III. ANALYSIS

Federal Rule of Civil Procedure 12(f) provides that a court "may strike from a pleading an insufficient defense or any redundant, immaterial, impertinent, or scandalous matter." However, to strike a portion of a complaint "should be sparingly used by the courts, ' because it is a drastic remedy to be resorted to only when... the pleading to be stricken has no possible relation to the controversy.' Felts v. Cleveland Hous. Auth. , 821 F.Supp.2d 968, 981 (E.D. Tenn. 2011) (quoting Brown & Williamson Tobacco Corp. v. U.S. , 201 F.2d 819, 822 (6th Cir. 1953)).

Although a motion to strike rests upon the "discretion of the trial judge, " Pessin v. Keeneland Ass'n , 45 F.R.D. 10, 13 (E.D. Ky. 1968), it is "disfavored and should be granted only when the allegations being challenged are so unrelated to plaintiff's claims as to be unworthy of any consideration as a defense and that their presence in the pleading throughout the proceeding will be prejudicial to the moving party.'" E.E.O.C. v. FPM Grp., Ltd. , 657 F.Supp.2d 957, 965-66 (E.D. Tenn. 2009) (quoting 5A Charles A. Wright & Arthur R. Miller, Federal Practice and Procedure § 1380 at p. 650 (2nd ed. 1990)); Frisby v. Keith D. Weiner & Assocs. Co., LPA , 669 F.Supp.2d 863, 867 (N.D. Ohio 2009) (explaining that a court should grant motions to strike only where the allegations are clearly immaterial to the controversy or prejudice the movant.")

Motions to strike will generally only be granted as scandalous or impertinent "where the language is extreme or offensive." Hughes v. Lavender , 2:10-CV-674, 2011 WL 2945843, at *2 (S.D. Ohio July 20, 2011) (citing Armstrong v. Snyder , 103 F.R.D. 96, 100 (E.D. Wis. 1984)). "An allegation may be stricken for being immaterial only when it bears no possible relationship to the controversy." Id . (citing Brown & Williamson Tobacco Corp. v. United States , 201 F.2d 819, 822 (6th Cir. 1953)); Siggers v. Campbell, 07-12495, 2008 WL 4277262, at *2 (E.D. Mich. Sept. 17, 2008) (explaining that "courts generally grant a motion to strike only where it is clear that the matter to be stricken could have no possible bearing on the subject matter of the litigation.'") (quoting LeDuc v. Kentucky Cent. Life Ins. Co. , 814 F.Supp. 820, 830 (N.D. Cal. 1992)).

In weighing a motion to strike, a court must consider that "a motion to strike admits the well-pleaded allegations of the pleading asked to be stricken[.]'" Old Republic Ins. Co. v. Am. Guar. & Liab. Ins. Co., CIVA 3:04CV416S, 2005 WL 5272202, at *1 (W.D. Ky. May 19, 2005) (quoting Brown , 201 F.2d at 822). Further, "[t]he falsity of a matter alleged is not specifically included among the grounds for a motion to strike." Hughes , 2011 WL 2945843, at *2 (citing Fleischer v. A.A.P., Inc. , 180 F.Supp. 717, 721 (S.D.N.Y. 1959)). However, although caution is advised, a court may grant a motion to strike for falsity if the court finds that the allegations are "obviously false and clearly injurious to a party." Id . (citing Watson & Son Pet Supplies v. Iams Co. , 107 F.Supp.2d 883, 887 (S.D. Ohio 1999)).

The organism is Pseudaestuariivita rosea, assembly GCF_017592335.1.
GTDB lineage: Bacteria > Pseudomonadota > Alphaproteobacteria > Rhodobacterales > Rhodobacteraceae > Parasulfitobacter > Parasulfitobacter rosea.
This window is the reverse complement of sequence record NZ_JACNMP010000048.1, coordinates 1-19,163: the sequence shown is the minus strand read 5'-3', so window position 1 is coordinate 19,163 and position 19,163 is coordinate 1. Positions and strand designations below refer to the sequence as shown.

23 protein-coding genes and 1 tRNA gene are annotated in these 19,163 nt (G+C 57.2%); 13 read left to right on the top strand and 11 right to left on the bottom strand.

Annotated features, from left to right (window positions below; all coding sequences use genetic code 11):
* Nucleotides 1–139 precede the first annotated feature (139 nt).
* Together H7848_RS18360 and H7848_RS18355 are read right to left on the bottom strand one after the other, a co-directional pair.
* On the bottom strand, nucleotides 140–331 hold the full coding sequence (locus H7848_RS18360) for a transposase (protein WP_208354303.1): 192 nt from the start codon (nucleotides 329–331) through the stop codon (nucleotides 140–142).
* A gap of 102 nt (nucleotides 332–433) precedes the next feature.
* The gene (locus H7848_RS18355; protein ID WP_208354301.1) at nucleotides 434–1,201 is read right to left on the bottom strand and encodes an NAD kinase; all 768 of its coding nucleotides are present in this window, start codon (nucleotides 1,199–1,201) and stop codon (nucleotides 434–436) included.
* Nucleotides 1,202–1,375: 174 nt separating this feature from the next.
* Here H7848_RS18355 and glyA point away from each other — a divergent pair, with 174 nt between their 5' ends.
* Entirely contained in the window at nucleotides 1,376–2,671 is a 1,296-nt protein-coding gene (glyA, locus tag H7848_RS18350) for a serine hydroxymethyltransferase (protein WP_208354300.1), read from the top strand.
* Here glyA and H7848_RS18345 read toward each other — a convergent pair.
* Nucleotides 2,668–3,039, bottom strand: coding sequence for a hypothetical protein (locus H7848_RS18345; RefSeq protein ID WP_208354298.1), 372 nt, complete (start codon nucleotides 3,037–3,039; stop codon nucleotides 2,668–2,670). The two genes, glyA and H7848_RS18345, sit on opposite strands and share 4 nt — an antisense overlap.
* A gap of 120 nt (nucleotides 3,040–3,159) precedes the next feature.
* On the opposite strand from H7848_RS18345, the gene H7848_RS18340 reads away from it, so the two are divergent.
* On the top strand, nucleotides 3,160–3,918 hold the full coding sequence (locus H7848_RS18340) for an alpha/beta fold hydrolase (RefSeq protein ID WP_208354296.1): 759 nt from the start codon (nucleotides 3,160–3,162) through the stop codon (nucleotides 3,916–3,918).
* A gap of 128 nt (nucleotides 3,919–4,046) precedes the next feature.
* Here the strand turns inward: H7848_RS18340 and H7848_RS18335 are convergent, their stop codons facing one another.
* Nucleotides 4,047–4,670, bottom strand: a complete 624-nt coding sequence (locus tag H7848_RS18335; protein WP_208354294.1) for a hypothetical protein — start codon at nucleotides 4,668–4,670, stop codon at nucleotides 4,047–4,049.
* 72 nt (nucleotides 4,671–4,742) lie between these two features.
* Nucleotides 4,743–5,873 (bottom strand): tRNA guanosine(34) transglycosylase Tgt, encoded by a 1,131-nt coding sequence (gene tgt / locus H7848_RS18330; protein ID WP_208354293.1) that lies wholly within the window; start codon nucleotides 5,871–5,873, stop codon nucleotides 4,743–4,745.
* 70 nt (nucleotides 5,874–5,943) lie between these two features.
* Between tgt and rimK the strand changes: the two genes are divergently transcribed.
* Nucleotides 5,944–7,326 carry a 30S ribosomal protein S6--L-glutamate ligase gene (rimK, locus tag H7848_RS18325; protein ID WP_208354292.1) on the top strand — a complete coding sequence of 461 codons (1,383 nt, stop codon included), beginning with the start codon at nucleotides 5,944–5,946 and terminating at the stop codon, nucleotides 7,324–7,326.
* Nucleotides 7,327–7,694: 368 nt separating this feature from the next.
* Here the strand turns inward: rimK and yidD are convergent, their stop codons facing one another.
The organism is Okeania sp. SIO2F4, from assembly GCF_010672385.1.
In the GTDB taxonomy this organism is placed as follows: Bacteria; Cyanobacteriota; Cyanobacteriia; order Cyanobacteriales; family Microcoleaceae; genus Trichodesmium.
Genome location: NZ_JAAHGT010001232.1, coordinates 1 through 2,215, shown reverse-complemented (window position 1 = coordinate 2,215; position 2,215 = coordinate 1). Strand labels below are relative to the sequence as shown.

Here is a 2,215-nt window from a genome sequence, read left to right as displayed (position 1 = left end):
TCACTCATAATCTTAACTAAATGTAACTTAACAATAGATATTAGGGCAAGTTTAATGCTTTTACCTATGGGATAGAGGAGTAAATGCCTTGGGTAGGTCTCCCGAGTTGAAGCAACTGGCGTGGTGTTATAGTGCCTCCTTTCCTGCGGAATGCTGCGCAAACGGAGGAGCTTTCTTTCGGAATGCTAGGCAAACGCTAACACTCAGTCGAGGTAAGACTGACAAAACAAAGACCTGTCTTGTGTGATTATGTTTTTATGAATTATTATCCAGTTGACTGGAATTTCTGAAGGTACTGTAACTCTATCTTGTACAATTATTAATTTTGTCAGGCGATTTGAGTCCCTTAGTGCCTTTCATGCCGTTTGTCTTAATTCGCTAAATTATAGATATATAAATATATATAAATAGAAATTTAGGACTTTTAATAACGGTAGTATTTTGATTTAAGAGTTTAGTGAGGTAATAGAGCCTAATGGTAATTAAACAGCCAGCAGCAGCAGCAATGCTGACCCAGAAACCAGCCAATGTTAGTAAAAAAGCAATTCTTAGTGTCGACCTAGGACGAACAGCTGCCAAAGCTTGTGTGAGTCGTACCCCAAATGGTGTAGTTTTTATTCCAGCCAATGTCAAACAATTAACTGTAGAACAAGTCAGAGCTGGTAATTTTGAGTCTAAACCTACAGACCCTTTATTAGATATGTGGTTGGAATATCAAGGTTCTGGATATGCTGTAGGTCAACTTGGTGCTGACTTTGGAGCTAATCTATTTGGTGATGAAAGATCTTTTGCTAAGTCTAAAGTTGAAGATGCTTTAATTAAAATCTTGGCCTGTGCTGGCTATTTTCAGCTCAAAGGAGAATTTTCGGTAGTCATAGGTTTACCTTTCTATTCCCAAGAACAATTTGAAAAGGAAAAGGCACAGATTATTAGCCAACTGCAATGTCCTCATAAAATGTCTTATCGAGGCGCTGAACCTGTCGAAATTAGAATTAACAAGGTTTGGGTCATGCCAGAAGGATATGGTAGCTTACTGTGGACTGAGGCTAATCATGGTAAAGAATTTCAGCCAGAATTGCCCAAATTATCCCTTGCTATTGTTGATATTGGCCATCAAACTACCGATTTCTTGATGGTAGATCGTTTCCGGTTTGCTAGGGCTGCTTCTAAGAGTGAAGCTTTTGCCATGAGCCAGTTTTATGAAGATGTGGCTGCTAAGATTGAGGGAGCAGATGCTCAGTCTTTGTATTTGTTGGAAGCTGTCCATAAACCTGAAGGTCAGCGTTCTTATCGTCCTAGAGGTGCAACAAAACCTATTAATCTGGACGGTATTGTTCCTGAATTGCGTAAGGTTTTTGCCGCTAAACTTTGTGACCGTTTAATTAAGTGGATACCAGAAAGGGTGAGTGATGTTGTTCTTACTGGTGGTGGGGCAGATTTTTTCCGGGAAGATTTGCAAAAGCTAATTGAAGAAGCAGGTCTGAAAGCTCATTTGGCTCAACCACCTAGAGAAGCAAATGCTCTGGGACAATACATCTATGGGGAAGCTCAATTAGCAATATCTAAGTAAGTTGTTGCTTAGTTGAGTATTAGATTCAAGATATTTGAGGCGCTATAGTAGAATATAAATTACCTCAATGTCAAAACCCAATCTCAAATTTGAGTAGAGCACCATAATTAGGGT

In this matter, the Court finds that the allegation set forth in Paragraph 49 of Plaintiff's Second Amended Complaint is immaterial and unfairly prejudicial to the Defendant. The Court notes that this case is similar to the facts in McKinney v. Bayer Corporation, wherein the court granted defendant's motion to strike as immaterial because the plaintiff's complaint included allegations regarding products and past settlements unrelated to the false advertising and deceptive practice claims against the defendants. 10-CV-224, 2010 WL 2756915, at *2 (N.D. Ohio July 12, 2010). The court found that "[t]hese statements are unnecessary to the assertions in the [c]omplaint, neither setting forth an element of a claim made, nor providing the needed factual predicate for one."). Id.

Here, Plaintiffs contend that the Defendant terminated or demoted the Plaintiffs based on their gender or affiliations with women's sports. [See Doc. 47 at 1]. Paragraph 49 states that "Mr. Hart also forced Coach Pat Summitt into an involuntary early retirement, " and that Coach Summitt "was perhaps the only woman at UT with the standing and influence to challenge or oppose the actions of UT and Mr. Hart." [Doc. 47 at 17]. Plaintiffs contend that Mr. Hart wanted to remove Coach Summitt because she could "function[] as a roadblock to the demotion or firing of women" and "because she was yet another woman within the University's athletic department who was removed by Mr. Hart." [Doc. 49 at 11].